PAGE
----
Mentally, we prepared Evan in a very matter-of-fact way. Of course we had emotions come to the surface and so did he, but we didn't dwell on the worry side of things as it does more harm than good. So we just developed a "yah, this is a crappy hand you've been dealt and it's not fair but things happen that we have no control over so let's get in there and do what we've got to do to get you all better" attitude. We emphasized how fortunate he was to have a matched and willing donor, because many kids sicker than he was had no one to donate. We also stressed from the get-go to Evan that we loved him, we needed him and in order to get through all of this, he would have to co-operate fully and completely with the nurses, doctors and other health team members. Un co-operativeness and poor manners, even in such difficult scary times was not an option. Kira will understand that her parents love her and wouldn't put her through anything that wasn't necessary. She will know to trust you and the doctors and nurses to make the right decisions that will get her well again, even when she doesn't feel like going along with the program.

I think you have just enough time to petition that hospital (I assume their BMT Unit is a Pediatric one?) to get with the times and get Wi-Fi into that place for the sanity of the youngsters and parents who are in-patient for 6 weeks or more, I mean come on!

Is there any chance that the person who informed you of this was wrong? Sometimes hospitals do have Wi-Fi but it's a well kept secret until you get settled on to the ward and get talking with the nurses there. That's what happened to us at Toronto's SickKids.

At any rate, without Wi-Fi, have your daughter research some movies she may like to see now so that you can ensure your local video store has some of them (of course, dvd rentals are becoming more and more obsolete as well). Friends and family can purchase some new, in-wrapper board games (that can be sanitized and then opened up fresh while in isolation, Apples to Apples is a great game) a deck of cards, dominoes, that sort of thing. Child Life will also have tons of good suggestions for Kira when she's both in and out of isolation, especially in view of there being no Wi-Fi such as crafts and things.

You are right to be thinking about this now because 6 weeks or so is a long time to keep a child entertained, especially one who is of tech age!

Get in touch with Child Life at the BMT Unit now and see what they have to say re: Wi-Fi availability, and suggestions for passing the time there, you may be pleasantly suprised.

Take care and best wishes to Kira for a complete recovery.
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Nicole, mom to Evan (20); diagnosed SAA November 2007, hATG mid-November 2007, no response after 6 months, unrelated 9/10 BMT June 2008, no GVH, health completely restored thanks to our beloved donor Bryan from Tennessee.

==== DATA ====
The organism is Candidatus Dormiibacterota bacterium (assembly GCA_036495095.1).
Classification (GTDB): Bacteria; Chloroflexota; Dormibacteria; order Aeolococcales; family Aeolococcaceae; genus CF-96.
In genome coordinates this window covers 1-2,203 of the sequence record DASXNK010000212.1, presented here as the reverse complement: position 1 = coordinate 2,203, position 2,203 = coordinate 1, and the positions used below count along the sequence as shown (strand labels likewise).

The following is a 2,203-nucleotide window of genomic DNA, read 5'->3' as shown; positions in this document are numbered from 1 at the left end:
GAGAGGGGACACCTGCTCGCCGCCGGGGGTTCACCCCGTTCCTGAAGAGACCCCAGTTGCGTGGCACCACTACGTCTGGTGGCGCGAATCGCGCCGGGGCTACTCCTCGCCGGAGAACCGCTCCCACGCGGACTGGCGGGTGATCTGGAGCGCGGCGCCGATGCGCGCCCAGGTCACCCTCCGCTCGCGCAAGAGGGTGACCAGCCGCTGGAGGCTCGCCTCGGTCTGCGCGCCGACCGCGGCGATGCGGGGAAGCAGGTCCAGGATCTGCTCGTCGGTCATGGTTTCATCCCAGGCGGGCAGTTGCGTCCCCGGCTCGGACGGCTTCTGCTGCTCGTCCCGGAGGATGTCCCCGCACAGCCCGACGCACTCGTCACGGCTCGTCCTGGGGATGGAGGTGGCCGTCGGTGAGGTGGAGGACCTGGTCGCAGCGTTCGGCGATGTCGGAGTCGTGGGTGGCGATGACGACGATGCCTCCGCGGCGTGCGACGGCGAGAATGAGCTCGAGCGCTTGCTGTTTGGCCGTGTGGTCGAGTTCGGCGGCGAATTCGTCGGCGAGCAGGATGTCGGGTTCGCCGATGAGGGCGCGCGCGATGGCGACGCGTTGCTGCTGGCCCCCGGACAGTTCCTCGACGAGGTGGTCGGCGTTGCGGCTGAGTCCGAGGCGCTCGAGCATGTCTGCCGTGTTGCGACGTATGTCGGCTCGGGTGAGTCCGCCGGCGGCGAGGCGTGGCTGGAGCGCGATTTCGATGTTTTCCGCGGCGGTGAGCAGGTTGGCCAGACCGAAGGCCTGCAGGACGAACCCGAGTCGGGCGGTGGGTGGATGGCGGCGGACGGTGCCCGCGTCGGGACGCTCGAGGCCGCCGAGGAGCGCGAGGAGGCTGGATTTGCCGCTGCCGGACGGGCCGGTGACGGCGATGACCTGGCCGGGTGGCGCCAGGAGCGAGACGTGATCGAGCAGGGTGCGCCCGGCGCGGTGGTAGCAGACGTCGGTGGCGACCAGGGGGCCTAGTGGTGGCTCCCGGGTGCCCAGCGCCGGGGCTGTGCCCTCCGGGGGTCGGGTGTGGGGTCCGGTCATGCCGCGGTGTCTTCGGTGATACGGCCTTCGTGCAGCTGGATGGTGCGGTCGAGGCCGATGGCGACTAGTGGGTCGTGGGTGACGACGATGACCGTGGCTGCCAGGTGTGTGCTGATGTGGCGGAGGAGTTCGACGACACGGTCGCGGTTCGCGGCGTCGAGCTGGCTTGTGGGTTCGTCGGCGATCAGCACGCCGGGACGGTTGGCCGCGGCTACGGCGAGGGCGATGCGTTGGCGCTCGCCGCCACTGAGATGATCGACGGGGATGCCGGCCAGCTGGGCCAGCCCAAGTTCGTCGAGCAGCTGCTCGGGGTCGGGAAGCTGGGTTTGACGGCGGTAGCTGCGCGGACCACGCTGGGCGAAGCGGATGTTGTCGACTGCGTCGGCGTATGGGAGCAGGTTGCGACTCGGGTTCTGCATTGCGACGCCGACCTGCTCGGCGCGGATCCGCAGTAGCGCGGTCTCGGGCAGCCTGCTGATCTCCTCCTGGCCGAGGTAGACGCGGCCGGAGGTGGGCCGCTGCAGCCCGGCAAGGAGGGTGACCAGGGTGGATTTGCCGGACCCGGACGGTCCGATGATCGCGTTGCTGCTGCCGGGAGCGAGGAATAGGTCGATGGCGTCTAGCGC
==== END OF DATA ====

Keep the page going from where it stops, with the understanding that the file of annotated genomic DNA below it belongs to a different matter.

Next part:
www.caringbridge.org/visit/evanmacneil
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  #6  
Old Tue Feb 21, 2012, 12:45 AM
IhaveAA.AAdoesnothaveme IhaveAA.AAdoesnothaveme is offline
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Wink

I am sorry about the diagnosis, I am 15 and went through this last summer.

Going into transplant I was freaked out! I didn't want to feel isolated from the outside and come out as some freak who just disappeared from the earth for a few months! I was also so scared that my friends would just move on, not even thinking about me after a week or two but, I expressed these feelings to the hospital staff and they gave me some great feedback, here are some of the things that kept me going in the hospital:

My cell phone was my best friend, my friends texted me all the time. I know your daughter might not have on at her age but I think that even using yours to text a friends parents and hear a few words from a best friend or something will make her day. I found that using skype and iChat really helped too, I got to stay in touch with all my friends just like I was there with them. If they don't have wifi I would recommend trying to get internet on your phone or a USB that provides internet so that she can skype with friends when she wants. If not, movies are fine too. I watched more movies when I was in the hospital than I probably had in total before. I even used to go "shopping" on the internet.... I would go on sites of the stores that I used to like and look at their clothes. Every girl needs their retail therapy! I would definitely recommend doing your best for internet as it really helped me pass the days. I don't know what her thoughts on school were but even though my transplant was in the summer I did do some school on line. Education is very important to me and I thought that I could get a head start when I was feeling okay. I think that having these goals but not the pressure to have deadlines really saved me. I know that in at her age you can't do it online but even just doing a few things in her best or favourite subject is a good idea. I also found that when I started doing other school work when I came home this gave me less work to do at once and it was less overwhelming. Just stay in touch with her teachers, trust me they won`t be mad if she doesn`t do it, just have it there in case of boredom or want!